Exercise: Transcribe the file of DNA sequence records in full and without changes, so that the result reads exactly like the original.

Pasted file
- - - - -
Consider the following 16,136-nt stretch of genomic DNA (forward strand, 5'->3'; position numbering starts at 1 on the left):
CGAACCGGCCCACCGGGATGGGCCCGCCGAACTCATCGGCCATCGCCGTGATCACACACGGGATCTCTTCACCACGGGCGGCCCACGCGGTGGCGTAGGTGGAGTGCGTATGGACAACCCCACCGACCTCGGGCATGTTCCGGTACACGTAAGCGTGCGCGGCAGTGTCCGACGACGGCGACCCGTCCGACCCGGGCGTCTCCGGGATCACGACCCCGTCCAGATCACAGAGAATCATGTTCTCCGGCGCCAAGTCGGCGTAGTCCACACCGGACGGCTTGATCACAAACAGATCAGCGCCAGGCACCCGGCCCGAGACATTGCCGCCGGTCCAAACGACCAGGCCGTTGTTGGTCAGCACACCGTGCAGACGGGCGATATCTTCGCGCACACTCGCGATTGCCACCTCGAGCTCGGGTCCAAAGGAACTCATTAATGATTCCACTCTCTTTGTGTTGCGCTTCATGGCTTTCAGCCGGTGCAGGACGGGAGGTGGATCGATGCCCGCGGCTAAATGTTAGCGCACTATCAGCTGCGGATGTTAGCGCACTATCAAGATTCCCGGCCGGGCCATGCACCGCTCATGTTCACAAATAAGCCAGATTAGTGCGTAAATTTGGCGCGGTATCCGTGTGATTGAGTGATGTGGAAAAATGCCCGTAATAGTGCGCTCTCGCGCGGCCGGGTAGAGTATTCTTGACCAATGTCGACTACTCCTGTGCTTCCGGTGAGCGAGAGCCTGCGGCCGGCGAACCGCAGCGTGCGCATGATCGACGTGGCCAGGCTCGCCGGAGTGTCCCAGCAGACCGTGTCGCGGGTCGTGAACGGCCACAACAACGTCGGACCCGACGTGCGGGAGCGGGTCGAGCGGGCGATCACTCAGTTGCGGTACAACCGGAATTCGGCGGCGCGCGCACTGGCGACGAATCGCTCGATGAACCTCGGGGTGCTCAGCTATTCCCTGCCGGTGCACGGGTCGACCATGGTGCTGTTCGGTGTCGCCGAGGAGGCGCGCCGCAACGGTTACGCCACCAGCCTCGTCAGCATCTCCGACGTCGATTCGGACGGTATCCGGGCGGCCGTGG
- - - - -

Consider the following 16,136-nt stretch of genomic DNA (forward strand, 5'->3'; position numbering starts at 1 on the left):
CGAACCGGCCCACCGGGATGGGCCCGCCGAACTCATCGGCCATCGCCGTGATCACACACGGGATCTCTTCACCACGGGCGGCCCACGCGGTGGCGTAGGTGGAGTGCGTATGGACAACCCCACCGACCTCGGGCATGTTCCGGTACACGTAAGCGTGCGCGGCAGTGTCCGACGACGGCGACCCGTCCGACCCGGGCGTCTCCGGGATCACGACCCCGTCCAGATCACAGAGAATCATGTTCTCCGGCGCCAAGTCGGCGTAGTCCACACCGGACGGCTTGATCACAAACAGATCAGCGCCAGGCACCCGGCCCGAGACATTGCCGCCGGTCCAAACGACCAGGCCGTTGTTGGTCAGCACACCGTGCAGACGGGCGATATCTTCGCGCACACTCGCGATTGCCACCTCGAGCTCGGGTCCAAAGGAACTCATTAATGATTCCACTCTCTTTGTGTTGCGCTTCATGGCTTTCAGCCGGTGCAGGACGGGAGGTGGATCGATGCCCGCGGCTAAATGTTAGCGCACTATCAGCTGCGGATGTTAGCGCACTATCAAGATTCCCGGCCGGGCCATGCACCGCTCATGTTCACAAATAAGCCAGATTAGTGCGTAAATTTGGCGCGGTATCCGTGTGATTGAGTGATGTGGAAAAATGCCCGTAATAGTGCGCTCTCGCGCGGCCGGGTAGAGTATTCTTGACCAATGTCGACTACTCCTGTGCTTCCGGTGAGCGAGAGCCTGCGGCCGGCGAACCGCAGCGTGCGCATGATCGACGTGGCCAGGCTCGCCGGAGTGTCCCAGCAGACCGTGTCGCGGGTCGTGAACGGCCACAACAACGTCGGACCCGACGTGCGGGAGCGGGTCGAGCGGGCGATCACTCAGTTGCGGTACAACCGGAATTCGGCGGCGCGCGCACTGGCGACGAATCGCTCGATGAACCTCGGGGTGCTCAGCTATTCCCTGCCGGTGCACGGGTCGACCATGGTGCTGTTCGGTGTCGCCGAGGAGGCGCGCCGCAACGGTTACGCCACCAGCCTCGTCAGCATCTCCGACGTCGATTCGGACGGTATCCGGGCGGCCGTGG